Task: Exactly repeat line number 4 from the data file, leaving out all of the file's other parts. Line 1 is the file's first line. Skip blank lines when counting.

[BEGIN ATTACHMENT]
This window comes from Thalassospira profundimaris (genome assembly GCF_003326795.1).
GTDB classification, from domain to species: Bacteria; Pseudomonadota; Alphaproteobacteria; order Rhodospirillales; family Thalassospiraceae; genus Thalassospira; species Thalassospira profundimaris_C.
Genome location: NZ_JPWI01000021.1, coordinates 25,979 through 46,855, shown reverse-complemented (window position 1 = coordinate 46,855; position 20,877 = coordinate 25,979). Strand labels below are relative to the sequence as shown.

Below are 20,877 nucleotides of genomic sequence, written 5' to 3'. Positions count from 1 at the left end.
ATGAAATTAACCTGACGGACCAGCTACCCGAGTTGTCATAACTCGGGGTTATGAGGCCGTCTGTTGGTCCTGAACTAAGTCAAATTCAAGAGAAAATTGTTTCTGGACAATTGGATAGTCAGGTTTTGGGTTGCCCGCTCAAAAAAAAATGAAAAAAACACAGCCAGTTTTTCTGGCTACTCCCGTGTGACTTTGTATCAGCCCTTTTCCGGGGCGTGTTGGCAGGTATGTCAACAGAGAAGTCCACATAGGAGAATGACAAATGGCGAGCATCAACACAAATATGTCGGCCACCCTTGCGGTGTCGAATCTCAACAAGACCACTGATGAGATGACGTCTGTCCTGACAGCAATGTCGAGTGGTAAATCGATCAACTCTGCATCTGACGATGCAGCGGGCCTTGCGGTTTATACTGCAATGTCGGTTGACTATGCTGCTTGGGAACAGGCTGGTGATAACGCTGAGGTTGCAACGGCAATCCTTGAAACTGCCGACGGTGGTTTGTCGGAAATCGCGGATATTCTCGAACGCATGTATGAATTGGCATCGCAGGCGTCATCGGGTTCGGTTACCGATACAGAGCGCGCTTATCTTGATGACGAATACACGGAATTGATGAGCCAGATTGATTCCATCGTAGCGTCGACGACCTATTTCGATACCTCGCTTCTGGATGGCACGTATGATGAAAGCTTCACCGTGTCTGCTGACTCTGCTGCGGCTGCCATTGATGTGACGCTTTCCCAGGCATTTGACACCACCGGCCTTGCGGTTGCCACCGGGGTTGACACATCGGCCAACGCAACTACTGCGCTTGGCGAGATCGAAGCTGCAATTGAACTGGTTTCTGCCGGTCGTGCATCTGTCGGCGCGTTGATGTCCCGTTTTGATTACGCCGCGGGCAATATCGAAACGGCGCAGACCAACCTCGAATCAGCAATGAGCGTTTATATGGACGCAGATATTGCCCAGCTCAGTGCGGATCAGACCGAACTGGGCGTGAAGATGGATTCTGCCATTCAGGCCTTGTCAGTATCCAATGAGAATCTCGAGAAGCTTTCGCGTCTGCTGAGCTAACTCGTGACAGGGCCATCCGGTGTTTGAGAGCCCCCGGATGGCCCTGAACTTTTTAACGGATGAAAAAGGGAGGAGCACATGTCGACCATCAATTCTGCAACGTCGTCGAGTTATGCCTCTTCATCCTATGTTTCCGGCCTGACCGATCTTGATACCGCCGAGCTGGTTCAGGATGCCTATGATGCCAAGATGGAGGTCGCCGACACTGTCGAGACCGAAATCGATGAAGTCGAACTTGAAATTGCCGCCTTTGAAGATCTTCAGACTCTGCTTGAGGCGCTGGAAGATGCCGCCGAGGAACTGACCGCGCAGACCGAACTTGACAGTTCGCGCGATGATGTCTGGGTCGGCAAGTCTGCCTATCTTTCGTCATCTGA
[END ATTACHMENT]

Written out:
Below are 20,877 nucleotides of genomic sequence, written 5' to 3'. Positions count from 1 at the left end.